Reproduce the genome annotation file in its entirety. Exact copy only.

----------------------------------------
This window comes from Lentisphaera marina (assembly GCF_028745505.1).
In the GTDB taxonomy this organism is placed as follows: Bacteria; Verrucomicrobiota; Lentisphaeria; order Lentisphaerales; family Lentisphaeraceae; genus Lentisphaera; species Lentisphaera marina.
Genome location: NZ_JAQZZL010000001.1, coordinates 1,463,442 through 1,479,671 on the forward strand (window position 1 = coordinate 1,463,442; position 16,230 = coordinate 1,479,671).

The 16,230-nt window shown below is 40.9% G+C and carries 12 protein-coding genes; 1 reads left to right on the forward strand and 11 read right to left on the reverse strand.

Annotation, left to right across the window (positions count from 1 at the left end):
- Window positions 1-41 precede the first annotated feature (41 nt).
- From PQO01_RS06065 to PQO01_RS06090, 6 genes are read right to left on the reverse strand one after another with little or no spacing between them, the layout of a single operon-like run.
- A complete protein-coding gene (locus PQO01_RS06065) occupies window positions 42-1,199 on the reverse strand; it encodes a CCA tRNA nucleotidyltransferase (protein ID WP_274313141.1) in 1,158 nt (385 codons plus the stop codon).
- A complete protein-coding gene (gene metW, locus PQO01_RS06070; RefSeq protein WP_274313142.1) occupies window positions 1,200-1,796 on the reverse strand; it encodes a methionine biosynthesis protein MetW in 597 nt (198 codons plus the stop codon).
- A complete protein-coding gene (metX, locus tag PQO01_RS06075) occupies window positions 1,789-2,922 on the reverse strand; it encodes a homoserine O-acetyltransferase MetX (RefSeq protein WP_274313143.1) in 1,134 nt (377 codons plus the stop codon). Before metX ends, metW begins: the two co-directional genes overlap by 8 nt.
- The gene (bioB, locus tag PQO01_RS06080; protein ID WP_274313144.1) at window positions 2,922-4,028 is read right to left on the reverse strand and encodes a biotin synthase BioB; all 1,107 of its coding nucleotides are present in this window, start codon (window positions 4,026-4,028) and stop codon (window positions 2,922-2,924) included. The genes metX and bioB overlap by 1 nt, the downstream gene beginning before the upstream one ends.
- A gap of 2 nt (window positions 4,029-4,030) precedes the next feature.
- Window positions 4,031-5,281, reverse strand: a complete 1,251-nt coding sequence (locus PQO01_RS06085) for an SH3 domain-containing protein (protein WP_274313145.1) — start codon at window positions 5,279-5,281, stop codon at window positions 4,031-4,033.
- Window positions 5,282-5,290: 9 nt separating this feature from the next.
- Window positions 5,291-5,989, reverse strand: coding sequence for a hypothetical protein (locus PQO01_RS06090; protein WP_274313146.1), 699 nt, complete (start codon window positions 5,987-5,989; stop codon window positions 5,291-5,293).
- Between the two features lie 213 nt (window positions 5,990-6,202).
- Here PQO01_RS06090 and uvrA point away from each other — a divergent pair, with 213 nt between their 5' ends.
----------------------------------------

This window comes from Lentisphaera marina (assembly GCF_028745505.1).
In the GTDB taxonomy this organism is placed as follows: Bacteria; Verrucomicrobiota; Lentisphaeria; order Lentisphaerales; family Lentisphaeraceae; genus Lentisphaera; species Lentisphaera marina.
Genome location: NZ_JAQZZL010000001.1, coordinates 1,463,442 through 1,479,671 on the forward strand (window position 1 = coordinate 1,463,442; position 16,230 = coordinate 1,479,671).

The 16,230-nt window shown below is 40.9% G+C and carries 12 protein-coding genes; 1 reads left to right on the forward strand and 11 read right to left on the reverse strand.

Annotation, left to right across the window (positions count from 1 at the left end):
- Window positions 1-41 precede the first annotated feature (41 nt).
- From PQO01_RS06065 to PQO01_RS06090, 6 genes are read right to left on the reverse strand one after another with little or no spacing between them, the layout of a single operon-like run.
- A complete protein-coding gene (locus PQO01_RS06065) occupies window positions 42-1,199 on the reverse strand; it encodes a CCA tRNA nucleotidyltransferase (protein ID WP_274313141.1) in 1,158 nt (385 codons plus the stop codon).
- A complete protein-coding gene (gene metW, locus PQO01_RS06070; RefSeq protein WP_274313142.1) occupies window positions 1,200-1,796 on the reverse strand; it encodes a methionine biosynthesis protein MetW in 597 nt (198 codons plus the stop codon).
- A complete protein-coding gene (metX, locus tag PQO01_RS06075) occupies window positions 1,789-2,922 on the reverse strand; it encodes a homoserine O-acetyltransferase MetX (RefSeq protein WP_274313143.1) in 1,134 nt (377 codons plus the stop codon). Before metX ends, metW begins: the two co-directional genes overlap by 8 nt.
- The gene (bioB, locus tag PQO01_RS06080; protein ID WP_274313144.1) at window positions 2,922-4,028 is read right to left on the reverse strand and encodes a biotin synthase BioB; all 1,107 of its coding nucleotides are present in this window, start codon (window positions 4,026-4,028) and stop codon (window positions 2,922-2,924) included. The genes metX and bioB overlap by 1 nt, the downstream gene beginning before the upstream one ends.
- A gap of 2 nt (window positions 4,029-4,030) precedes the next feature.
- Window positions 4,031-5,281, reverse strand: a complete 1,251-nt coding sequence (locus PQO01_RS06085) for an SH3 domain-containing protein (protein WP_274313145.1) — start codon at window positions 5,279-5,281, stop codon at window positions 4,031-4,033.
- Window positions 5,282-5,290: 9 nt separating this feature from the next.
- Window positions 5,291-5,989, reverse strand: coding sequence for a hypothetical protein (locus PQO01_RS06090; protein WP_274313146.1), 699 nt, complete (start codon window positions 5,987-5,989; stop codon window positions 5,291-5,293).
- Between the two features lie 213 nt (window positions 5,990-6,202).
- Here PQO01_RS06090 and uvrA point away from each other — a divergent pair, with 213 nt between their 5' ends.